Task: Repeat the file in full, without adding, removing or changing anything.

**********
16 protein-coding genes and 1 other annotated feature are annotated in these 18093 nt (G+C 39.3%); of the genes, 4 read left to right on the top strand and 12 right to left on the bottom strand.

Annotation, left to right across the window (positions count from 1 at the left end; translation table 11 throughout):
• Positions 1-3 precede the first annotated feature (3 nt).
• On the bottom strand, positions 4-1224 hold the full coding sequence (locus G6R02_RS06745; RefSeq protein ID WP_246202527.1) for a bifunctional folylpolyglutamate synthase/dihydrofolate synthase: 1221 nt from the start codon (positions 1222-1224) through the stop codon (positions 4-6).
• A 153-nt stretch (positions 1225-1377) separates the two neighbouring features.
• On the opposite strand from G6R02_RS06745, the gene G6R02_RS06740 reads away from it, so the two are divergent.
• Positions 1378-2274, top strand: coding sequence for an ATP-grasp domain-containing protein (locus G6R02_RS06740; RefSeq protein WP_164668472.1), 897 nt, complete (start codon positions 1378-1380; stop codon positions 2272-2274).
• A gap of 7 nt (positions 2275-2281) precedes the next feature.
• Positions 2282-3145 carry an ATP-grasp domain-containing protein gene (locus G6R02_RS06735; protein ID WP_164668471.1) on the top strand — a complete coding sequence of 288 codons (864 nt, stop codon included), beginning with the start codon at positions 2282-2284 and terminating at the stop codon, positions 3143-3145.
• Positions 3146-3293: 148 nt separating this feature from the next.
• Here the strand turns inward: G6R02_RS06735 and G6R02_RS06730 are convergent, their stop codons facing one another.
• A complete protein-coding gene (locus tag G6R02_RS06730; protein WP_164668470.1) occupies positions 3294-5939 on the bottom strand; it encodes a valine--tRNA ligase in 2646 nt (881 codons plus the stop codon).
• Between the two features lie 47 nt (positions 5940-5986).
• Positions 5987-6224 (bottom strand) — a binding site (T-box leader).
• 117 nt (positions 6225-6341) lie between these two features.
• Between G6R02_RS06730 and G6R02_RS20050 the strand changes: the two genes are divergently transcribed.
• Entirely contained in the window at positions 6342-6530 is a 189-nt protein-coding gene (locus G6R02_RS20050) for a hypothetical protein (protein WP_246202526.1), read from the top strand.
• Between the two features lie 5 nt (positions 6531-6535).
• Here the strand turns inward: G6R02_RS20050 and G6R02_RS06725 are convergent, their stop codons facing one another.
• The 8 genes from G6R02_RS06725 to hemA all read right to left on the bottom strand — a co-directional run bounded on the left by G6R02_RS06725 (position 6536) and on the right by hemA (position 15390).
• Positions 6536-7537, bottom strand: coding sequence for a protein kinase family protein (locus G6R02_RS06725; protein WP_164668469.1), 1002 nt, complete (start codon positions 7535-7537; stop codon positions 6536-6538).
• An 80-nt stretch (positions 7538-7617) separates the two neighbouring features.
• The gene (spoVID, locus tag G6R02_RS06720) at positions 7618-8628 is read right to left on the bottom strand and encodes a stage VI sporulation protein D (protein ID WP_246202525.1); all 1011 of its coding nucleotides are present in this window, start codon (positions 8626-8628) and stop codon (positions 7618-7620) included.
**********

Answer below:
16 protein-coding genes and 1 other annotated feature are annotated in these 18093 nt (G+C 39.3%); of the genes, 4 read left to right on the top strand and 12 right to left on the bottom strand.

Annotation, left to right across the window (positions count from 1 at the left end; translation table 11 throughout):
• Positions 1-3 precede the first annotated feature (3 nt).
• On the bottom strand, positions 4-1224 hold the full coding sequence (locus G6R02_RS06745; RefSeq protein ID WP_246202527.1) for a bifunctional folylpolyglutamate synthase/dihydrofolate synthase: 1221 nt from the start codon (positions 1222-1224) through the stop codon (positions 4-6).
• A 153-nt stretch (positions 1225-1377) separates the two neighbouring features.
• On the opposite strand from G6R02_RS06745, the gene G6R02_RS06740 reads away from it, so the two are divergent.
• Positions 1378-2274, top strand: coding sequence for an ATP-grasp domain-containing protein (locus G6R02_RS06740; RefSeq protein WP_164668472.1), 897 nt, complete (start codon positions 1378-1380; stop codon positions 2272-2274).
• A gap of 7 nt (positions 2275-2281) precedes the next feature.
• Positions 2282-3145 carry an ATP-grasp domain-containing protein gene (locus G6R02_RS06735; protein ID WP_164668471.1) on the top strand — a complete coding sequence of 288 codons (864 nt, stop codon included), beginning with the start codon at positions 2282-2284 and terminating at the stop codon, positions 3143-3145.
• Positions 3146-3293: 148 nt separating this feature from the next.
• Here the strand turns inward: G6R02_RS06735 and G6R02_RS06730 are convergent, their stop codons facing one another.
• A complete protein-coding gene (locus tag G6R02_RS06730; protein WP_164668470.1) occupies positions 3294-5939 on the bottom strand; it encodes a valine--tRNA ligase in 2646 nt (881 codons plus the stop codon).
• Between the two features lie 47 nt (positions 5940-5986).
• Positions 5987-6224 (bottom strand) — a binding site (T-box leader).
• 117 nt (positions 6225-6341) lie between these two features.
• Between G6R02_RS06730 and G6R02_RS20050 the strand changes: the two genes are divergently transcribed.
• Entirely contained in the window at positions 6342-6530 is a 189-nt protein-coding gene (locus G6R02_RS20050) for a hypothetical protein (protein WP_246202526.1), read from the top strand.
• Between the two features lie 5 nt (positions 6531-6535).
• Here the strand turns inward: G6R02_RS20050 and G6R02_RS06725 are convergent, their stop codons facing one another.
• The 8 genes from G6R02_RS06725 to hemA all read right to left on the bottom strand — a co-directional run bounded on the left by G6R02_RS06725 (position 6536) and on the right by hemA (position 15390).
• Positions 6536-7537, bottom strand: coding sequence for a protein kinase family protein (locus G6R02_RS06725; protein WP_164668469.1), 1002 nt, complete (start codon positions 7535-7537; stop codon positions 6536-6538).
• An 80-nt stretch (positions 7538-7617) separates the two neighbouring features.
• The gene (spoVID, locus tag G6R02_RS06720) at positions 7618-8628 is read right to left on the bottom strand and encodes a stage VI sporulation protein D (protein ID WP_246202525.1); all 1011 of its coding nucleotides are present in this window, start codon (positions 8626-8628) and stop codon (positions 7618-7620) included.